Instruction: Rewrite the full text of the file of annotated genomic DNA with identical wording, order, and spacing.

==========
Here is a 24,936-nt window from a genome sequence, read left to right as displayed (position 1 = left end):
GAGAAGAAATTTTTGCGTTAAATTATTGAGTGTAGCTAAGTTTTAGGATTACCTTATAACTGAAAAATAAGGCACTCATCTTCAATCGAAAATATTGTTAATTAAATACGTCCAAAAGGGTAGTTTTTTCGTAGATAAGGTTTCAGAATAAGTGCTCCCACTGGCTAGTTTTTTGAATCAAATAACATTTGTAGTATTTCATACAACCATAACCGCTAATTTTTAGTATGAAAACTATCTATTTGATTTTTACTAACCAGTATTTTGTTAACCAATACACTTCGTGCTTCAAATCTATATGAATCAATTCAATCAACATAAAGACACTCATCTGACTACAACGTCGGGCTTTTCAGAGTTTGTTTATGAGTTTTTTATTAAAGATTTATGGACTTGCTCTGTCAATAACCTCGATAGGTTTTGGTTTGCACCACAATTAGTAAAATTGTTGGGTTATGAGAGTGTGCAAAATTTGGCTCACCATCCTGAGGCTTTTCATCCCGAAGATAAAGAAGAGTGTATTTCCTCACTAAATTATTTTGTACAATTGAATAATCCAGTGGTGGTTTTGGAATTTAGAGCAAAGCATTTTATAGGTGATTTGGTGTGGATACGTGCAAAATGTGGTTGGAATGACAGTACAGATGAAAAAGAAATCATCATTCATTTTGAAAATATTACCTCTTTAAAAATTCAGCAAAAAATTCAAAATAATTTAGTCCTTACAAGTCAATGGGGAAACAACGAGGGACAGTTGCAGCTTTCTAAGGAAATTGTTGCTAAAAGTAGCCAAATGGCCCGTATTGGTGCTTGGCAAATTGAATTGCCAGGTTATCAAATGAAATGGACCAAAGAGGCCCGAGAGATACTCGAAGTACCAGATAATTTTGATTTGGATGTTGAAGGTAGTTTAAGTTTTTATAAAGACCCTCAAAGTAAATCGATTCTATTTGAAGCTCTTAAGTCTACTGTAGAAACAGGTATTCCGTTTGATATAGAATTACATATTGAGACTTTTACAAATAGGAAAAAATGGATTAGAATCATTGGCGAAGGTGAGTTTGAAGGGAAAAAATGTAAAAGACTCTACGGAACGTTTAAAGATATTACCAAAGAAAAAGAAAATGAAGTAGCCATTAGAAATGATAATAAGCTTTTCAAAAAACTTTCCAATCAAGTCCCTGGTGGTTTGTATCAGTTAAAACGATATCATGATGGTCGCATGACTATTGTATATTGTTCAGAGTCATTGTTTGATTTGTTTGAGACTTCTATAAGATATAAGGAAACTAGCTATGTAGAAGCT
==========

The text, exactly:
Here is a 24,936-nt window from a genome sequence, read left to right as displayed (position 1 = left end):
GAGAAGAAATTTTTGCGTTAAATTATTGAGTGTAGCTAAGTTTTAGGATTACCTTATAACTGAAAAATAAGGCACTCATCTTCAATCGAAAATATTGTTAATTAAATACGTCCAAAAGGGTAGTTTTTTCGTAGATAAGGTTTCAGAATAAGTGCTCCCACTGGCTAGTTTTTTGAATCAAATAACATTTGTAGTATTTCATACAACCATAACCGCTAATTTTTAGTATGAAAACTATCTATTTGATTTTTACTAACCAGTATTTTGTTAACCAATACACTTCGTGCTTCAAATCTATATGAATCAATTCAATCAACATAAAGACACTCATCTGACTACAACGTCGGGCTTTTCAGAGTTTGTTTATGAGTTTTTTATTAAAGATTTATGGACTTGCTCTGTCAATAACCTCGATAGGTTTTGGTTTGCACCACAATTAGTAAAATTGTTGGGTTATGAGAGTGTGCAAAATTTGGCTCACCATCCTGAGGCTTTTCATCCCGAAGATAAAGAAGAGTGTATTTCCTCACTAAATTATTTTGTACAATTGAATAATCCAGTGGTGGTTTTGGAATTTAGAGCAAAGCATTTTATAGGTGATTTGGTGTGGATACGTGCAAAATGTGGTTGGAATGACAGTACAGATGAAAAAGAAATCATCATTCATTTTGAAAATATTACCTCTTTAAAAATTCAGCAAAAAATTCAAAATAATTTAGTCCTTACAAGTCAATGGGGAAACAACGAGGGACAGTTGCAGCTTTCTAAGGAAATTGTTGCTAAAAGTAGCCAAATGGCCCGTATTGGTGCTTGGCAAATTGAATTGCCAGGTTATCAAATGAAATGGACCAAAGAGGCCCGAGAGATACTCGAAGTACCAGATAATTTTGATTTGGATGTTGAAGGTAGTTTAAGTTTTTATAAAGACCCTCAAAGTAAATCGATTCTATTTGAAGCTCTTAAGTCTACTGTAGAAACAGGTATTCCGTTTGATATAGAATTACATATTGAGACTTTTACAAATAGGAAAAAATGGATTAGAATCATTGGCGAAGGTGAGTTTGAAGGGAAAAAATGTAAAAGACTCTACGGAACGTTTAAAGATATTACCAAAGAAAAAGAAAATGAAGTAGCCATTAGAAATGATAATAAGCTTTTCAAAAAACTTTCCAATCAAGTCCCTGGTGGTTTGTATCAGTTAAAACGATATCATGATGGTCGCATGACTATTGTATATTGTTCAGAGTCATTGTTTGATTTGTTTGAGACTTCTATAAGATATAAGGAAACTAGCTATGTAGAAGCT